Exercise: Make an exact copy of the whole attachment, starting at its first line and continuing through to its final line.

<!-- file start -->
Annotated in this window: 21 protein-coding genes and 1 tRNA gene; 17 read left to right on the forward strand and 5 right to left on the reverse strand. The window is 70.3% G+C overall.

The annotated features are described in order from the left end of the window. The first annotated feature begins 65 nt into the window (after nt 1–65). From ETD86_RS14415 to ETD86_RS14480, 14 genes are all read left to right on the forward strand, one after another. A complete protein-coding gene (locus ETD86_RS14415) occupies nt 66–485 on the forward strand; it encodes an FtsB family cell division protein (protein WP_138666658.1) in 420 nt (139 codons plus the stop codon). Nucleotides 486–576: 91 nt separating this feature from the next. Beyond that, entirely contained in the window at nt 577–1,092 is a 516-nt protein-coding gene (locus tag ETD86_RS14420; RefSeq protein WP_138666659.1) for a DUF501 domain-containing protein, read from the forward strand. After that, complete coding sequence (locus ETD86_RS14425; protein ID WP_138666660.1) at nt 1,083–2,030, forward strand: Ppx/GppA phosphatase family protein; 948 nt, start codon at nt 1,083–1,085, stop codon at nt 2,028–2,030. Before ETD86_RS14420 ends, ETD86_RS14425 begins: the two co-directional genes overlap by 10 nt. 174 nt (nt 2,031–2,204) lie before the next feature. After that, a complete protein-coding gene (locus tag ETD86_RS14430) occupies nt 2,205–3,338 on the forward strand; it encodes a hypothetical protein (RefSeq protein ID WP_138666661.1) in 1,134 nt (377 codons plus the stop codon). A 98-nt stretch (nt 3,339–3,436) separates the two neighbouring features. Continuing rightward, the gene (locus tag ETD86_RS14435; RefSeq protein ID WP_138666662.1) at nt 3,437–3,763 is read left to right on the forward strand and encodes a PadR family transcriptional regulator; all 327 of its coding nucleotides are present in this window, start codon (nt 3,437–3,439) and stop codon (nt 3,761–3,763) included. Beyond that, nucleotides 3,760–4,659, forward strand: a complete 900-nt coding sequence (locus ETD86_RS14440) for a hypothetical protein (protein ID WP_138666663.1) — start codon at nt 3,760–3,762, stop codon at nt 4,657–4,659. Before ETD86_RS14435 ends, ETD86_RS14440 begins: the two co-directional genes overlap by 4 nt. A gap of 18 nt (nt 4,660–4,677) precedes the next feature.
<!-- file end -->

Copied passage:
Annotated in this window: 21 protein-coding genes and 1 tRNA gene; 17 read left to right on the forward strand and 5 right to left on the reverse strand. The window is 70.3% G+C overall.

The annotated features are described in order from the left end of the window. The first annotated feature begins 65 nt into the window (after nt 1–65). From ETD86_RS14415 to ETD86_RS14480, 14 genes are all read left to right on the forward strand, one after another. A complete protein-coding gene (locus ETD86_RS14415) occupies nt 66–485 on the forward strand; it encodes an FtsB family cell division protein (protein WP_138666658.1) in 420 nt (139 codons plus the stop codon). Nucleotides 486–576: 91 nt separating this feature from the next. Beyond that, entirely contained in the window at nt 577–1,092 is a 516-nt protein-coding gene (locus tag ETD86_RS14420; RefSeq protein WP_138666659.1) for a DUF501 domain-containing protein, read from the forward strand. After that, complete coding sequence (locus ETD86_RS14425; protein ID WP_138666660.1) at nt 1,083–2,030, forward strand: Ppx/GppA phosphatase family protein; 948 nt, start codon at nt 1,083–1,085, stop codon at nt 2,028–2,030. Before ETD86_RS14420 ends, ETD86_RS14425 begins: the two co-directional genes overlap by 10 nt. 174 nt (nt 2,031–2,204) lie before the next feature. After that, a complete protein-coding gene (locus tag ETD86_RS14430) occupies nt 2,205–3,338 on the forward strand; it encodes a hypothetical protein (RefSeq protein ID WP_138666661.1) in 1,134 nt (377 codons plus the stop codon). A 98-nt stretch (nt 3,339–3,436) separates the two neighbouring features. Continuing rightward, the gene (locus tag ETD86_RS14435; RefSeq protein ID WP_138666662.1) at nt 3,437–3,763 is read left to right on the forward strand and encodes a PadR family transcriptional regulator; all 327 of its coding nucleotides are present in this window, start codon (nt 3,437–3,439) and stop codon (nt 3,761–3,763) included. Beyond that, nucleotides 3,760–4,659, forward strand: a complete 900-nt coding sequence (locus ETD86_RS14440) for a hypothetical protein (protein ID WP_138666663.1) — start codon at nt 3,760–3,762, stop codon at nt 4,657–4,659. Before ETD86_RS14435 ends, ETD86_RS14440 begins: the two co-directional genes overlap by 4 nt. A gap of 18 nt (nt 4,660–4,677) precedes the next feature.